top of page

The French Did It First: Comedy Remakes (Part 1)

Updated: Dec 2, 2023

The Birdcage, Three Men and a Baby, and Dinner for Schmucks. What do these movies have in common? Yes, they’re funny, but you might not have known that all three of these beloved Hollywood comedies originated in France. There is a lesser-known twin, stuck in the shadow of his overachieving English-language brother, from whom the Americans took the clout for their market.

The Birdcage (1996)

Having lived in both cultures, I had to ask the question: “Why bother remaking it?” How do the French originals and the American remakes measure up to each other, and what elements did the American versions change to better suit their markets? Were the remakes an improvement upon their predecessors, or were they just part of the trend of appeasing the masses of subtitle-weary monolinguals?*

*I’m looking at you, Oldboy (2013).

Among the changes, there’s more than just the linguistic and cultural adaptation of a concept. Time of release also plays a large part in narrative convenience and direction. I’ll do my best to distinguish what I believe to be a temporal variant as opposed to a cultural one. But at the end of the day, this exploration is about comedy, structure and national tone. I would not expect one movie to speak for the whole of its country, but one cannot make a movie without letting a bit of their country sneak in there. A multi-part series awaits. Let’s dive in.

1. La Cage aux Folles (1978)

La Cage aux Folles (1978)


A gay couple who owns a drag club must pretend to be straight in order to satisfy their son’s fiancée’s conservative family.


BALDI (Ugo Tognazzi) — ARMAND (Robin Williams)

ZAZA (Michel Serrault) — ALBERT (Nathan Lane)

LAURENT (Rémi Laurent) – VAL (Dan Futterman)

ANDREA (Luisa Maneri) – BARBARA (Calista Flockhart)

SIMON (Michel Galabru) — KEVIN (Gene Hackman)

LOUISE (Carmen Scarpitta) — LOUISE (Dianne Wiest)

SIMONE (Claire Maurier) – KATHERINE (Christine Baranski)

JACOB (Benny Luke) — AGADOR (Hank Azaria)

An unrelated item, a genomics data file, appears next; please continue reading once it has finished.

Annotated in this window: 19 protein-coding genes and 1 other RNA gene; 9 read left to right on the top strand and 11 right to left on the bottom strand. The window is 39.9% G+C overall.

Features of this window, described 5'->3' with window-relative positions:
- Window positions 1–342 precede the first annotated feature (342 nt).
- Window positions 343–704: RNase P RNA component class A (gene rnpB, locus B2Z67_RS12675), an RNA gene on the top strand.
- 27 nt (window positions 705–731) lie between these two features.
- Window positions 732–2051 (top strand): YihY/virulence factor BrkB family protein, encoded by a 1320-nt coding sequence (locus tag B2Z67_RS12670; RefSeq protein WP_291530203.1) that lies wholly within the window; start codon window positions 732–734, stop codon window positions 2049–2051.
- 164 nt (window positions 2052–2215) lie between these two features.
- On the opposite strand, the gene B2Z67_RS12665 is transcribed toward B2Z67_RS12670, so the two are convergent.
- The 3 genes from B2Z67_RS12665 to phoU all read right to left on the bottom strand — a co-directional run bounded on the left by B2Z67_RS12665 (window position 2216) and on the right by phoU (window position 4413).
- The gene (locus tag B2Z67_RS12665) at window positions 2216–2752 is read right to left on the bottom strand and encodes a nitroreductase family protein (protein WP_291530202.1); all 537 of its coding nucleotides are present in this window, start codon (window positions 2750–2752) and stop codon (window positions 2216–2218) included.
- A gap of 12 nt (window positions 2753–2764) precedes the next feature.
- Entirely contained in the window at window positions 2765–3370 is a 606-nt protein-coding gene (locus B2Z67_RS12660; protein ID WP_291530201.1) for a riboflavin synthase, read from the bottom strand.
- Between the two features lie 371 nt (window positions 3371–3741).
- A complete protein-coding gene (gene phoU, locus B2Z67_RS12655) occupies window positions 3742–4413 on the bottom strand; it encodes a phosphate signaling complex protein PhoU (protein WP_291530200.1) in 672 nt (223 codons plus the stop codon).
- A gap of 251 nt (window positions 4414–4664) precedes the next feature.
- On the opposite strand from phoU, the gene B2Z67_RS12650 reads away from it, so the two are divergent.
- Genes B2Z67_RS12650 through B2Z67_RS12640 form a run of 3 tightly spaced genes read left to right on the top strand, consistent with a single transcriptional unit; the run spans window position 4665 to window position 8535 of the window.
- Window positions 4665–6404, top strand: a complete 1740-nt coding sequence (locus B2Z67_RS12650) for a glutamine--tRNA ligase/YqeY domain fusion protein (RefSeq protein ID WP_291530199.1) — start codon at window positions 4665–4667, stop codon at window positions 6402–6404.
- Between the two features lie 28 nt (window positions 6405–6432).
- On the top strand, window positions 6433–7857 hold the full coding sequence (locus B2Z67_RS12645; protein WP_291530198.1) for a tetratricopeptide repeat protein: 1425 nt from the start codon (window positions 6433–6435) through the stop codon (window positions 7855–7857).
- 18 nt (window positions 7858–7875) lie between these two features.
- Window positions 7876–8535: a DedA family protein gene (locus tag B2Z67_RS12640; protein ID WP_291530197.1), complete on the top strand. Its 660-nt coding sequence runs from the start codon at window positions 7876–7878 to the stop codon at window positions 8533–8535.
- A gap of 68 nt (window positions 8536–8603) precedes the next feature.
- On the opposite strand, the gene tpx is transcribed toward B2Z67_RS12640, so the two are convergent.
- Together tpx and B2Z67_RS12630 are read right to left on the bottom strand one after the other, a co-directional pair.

La Cage aux Folles (literally translated to “the cage of fools,” with the double meaning of folle = “drag queen” in French slang) is a bit of an outlier on this list because it was a French and Italian co-production. French director Édouard Molinero cast several Italian actors in the movie, most notably Baldi (Ugo Tognazzi), whose status as a foreigner is significant in the film. However, the play that it’s based on is French, and its American remake The Birdcage (1996) is arguably the most revered of the three featured movies in this project.

American director Mike Nichols had already won the Academy Award for Best Director back in 1967 for The Graduate. During his career, his films would secure a grand total of 42 Oscar nominations. His extensive career in comedy and theater made him the perfect choice for a remake of this nature. With his friend and collaborator Elaine May helming the adapted screenplay, the film took some character liberties and tweaked some pacing to make it the classic that it is today. It went on to receive an Oscar nomination for Best Art Direction.

I was quite shocked to read that La Cage aux Folles actually received two more nominations at the 1979 awards ceremony than Nichols’ 1996 copy, including Best Director. It even won the Golden Globe for Best Foreign Language film. However, in a decade dominated by big names like Fellini and Buñuel, it’s not shocking that Molinero slipped through the cracks. By the mid-80s, he was almost exclusively working in television.

I have not read the original play, so I cannot speak to any differences between it and the first film adaptation of it. I was simply a viewer, on a journey of passive discovery, trying really hard to not let the fact that I saw The Birdcage (1996) first alter my impression of the French version.


The general structures of the movie, particularly in the first half, are almost identical. La Cage aux Folles runs for 1 hr 32 minutes, while The Birdcage runs for 1 hr 58 minutes, but they hit most of the same beats, including the iconic, climatic drag scene.

In La Cage aux Folles, Zaza’s wig becomes loose and she drops her voice dramatically when doing an impression of of Baldi, arousing Simon and Louise’s suspicions. Laurent’s real mother, Simone, shows up much earlier on, to Baldi’s surprise. The dinner party also happens to coincide with the nightclub’s 20th anniversary; a bunch of drag queens enter Baldi and Zaza’s home to present them with a cake.